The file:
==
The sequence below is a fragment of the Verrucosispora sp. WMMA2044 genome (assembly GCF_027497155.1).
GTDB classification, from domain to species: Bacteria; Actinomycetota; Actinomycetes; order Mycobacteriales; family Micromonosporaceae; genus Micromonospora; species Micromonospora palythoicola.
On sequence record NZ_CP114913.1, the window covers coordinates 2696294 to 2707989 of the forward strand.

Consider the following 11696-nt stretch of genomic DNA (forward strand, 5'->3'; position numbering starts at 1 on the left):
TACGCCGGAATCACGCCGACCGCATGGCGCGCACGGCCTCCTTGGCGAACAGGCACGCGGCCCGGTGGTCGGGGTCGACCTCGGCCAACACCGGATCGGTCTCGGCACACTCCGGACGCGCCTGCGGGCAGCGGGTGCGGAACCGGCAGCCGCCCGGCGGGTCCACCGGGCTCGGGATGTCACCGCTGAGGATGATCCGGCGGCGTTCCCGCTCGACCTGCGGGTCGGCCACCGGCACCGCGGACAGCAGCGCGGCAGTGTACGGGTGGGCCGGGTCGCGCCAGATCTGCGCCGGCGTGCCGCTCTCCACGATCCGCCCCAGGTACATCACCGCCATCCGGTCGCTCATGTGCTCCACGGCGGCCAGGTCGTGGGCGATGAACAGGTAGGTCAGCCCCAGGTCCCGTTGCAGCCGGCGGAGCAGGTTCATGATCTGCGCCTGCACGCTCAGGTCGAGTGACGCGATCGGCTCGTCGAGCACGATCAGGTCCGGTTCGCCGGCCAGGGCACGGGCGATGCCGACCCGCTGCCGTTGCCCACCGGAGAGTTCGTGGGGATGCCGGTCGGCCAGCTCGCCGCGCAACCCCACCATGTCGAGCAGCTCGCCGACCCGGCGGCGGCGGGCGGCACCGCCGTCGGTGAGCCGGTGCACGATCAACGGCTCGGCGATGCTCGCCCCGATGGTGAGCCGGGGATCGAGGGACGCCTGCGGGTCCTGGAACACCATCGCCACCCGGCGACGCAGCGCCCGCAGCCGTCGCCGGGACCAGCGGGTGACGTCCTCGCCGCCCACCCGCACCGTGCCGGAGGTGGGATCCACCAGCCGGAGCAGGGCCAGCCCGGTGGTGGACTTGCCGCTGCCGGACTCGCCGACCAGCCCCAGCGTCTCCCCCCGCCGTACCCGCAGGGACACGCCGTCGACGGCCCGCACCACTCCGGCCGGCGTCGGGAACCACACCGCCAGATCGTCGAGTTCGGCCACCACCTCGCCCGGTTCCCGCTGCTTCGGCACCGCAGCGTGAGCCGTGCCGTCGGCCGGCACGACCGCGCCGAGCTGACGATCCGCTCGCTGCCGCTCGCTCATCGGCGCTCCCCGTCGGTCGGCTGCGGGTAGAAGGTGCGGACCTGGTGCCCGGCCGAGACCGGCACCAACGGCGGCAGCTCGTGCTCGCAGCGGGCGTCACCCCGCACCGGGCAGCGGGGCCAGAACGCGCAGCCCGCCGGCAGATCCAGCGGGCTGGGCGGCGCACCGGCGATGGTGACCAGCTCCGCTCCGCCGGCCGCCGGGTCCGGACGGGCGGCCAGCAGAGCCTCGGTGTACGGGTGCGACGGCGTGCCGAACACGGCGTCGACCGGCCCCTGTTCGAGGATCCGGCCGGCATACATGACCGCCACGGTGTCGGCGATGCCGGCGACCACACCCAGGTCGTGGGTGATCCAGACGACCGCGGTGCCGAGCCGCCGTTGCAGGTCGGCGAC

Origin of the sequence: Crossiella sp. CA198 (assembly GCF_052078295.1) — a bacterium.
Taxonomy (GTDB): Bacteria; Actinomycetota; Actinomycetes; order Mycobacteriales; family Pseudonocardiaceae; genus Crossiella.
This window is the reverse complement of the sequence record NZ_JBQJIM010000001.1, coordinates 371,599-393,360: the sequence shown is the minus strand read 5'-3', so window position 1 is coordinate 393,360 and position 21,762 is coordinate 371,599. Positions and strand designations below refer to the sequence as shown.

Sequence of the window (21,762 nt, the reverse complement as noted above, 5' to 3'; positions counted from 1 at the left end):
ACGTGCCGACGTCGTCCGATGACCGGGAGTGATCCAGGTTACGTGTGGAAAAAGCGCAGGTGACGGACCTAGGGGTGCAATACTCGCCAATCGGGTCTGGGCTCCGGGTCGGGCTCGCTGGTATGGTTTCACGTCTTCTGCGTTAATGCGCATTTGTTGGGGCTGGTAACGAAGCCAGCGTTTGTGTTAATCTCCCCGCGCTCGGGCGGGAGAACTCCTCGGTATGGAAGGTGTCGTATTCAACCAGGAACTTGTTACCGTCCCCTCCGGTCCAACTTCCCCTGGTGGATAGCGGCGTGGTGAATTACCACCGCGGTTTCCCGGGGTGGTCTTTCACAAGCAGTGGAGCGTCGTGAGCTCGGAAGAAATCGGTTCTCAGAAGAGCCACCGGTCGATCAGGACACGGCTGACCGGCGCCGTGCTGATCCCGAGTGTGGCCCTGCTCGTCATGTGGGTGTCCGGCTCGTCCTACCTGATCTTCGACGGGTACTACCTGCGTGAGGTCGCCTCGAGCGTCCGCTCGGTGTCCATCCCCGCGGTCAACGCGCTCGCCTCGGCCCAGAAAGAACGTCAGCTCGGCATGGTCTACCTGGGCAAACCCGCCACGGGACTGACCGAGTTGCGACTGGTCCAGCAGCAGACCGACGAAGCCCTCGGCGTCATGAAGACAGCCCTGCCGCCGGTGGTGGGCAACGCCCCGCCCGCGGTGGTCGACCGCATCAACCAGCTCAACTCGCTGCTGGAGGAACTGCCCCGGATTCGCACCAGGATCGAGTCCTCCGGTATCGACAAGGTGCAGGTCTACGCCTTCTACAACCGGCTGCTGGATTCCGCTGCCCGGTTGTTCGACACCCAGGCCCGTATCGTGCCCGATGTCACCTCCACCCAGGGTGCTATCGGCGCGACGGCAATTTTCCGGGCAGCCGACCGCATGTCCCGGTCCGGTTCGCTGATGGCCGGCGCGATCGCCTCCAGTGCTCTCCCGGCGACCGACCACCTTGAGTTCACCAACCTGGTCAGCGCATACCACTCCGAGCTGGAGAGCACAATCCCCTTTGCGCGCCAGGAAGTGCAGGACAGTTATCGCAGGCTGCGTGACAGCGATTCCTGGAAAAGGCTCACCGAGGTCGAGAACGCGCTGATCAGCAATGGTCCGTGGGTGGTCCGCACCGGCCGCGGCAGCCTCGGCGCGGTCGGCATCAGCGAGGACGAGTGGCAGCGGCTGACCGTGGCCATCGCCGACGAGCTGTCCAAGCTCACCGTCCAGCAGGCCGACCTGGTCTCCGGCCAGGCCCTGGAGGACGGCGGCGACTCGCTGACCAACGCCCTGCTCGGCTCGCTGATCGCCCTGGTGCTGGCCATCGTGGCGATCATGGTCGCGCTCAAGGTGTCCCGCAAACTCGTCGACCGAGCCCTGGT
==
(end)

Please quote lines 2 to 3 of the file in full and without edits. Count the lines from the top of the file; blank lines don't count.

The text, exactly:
GTDB classification, from domain to species: Bacteria; Actinomycetota; Actinomycetes; order Mycobacteriales; family Micromonosporaceae; genus Micromonospora; species Micromonospora palythoicola.
On sequence record NZ_CP114913.1, the window covers coordinates 2696294 to 2707989 of the forward strand.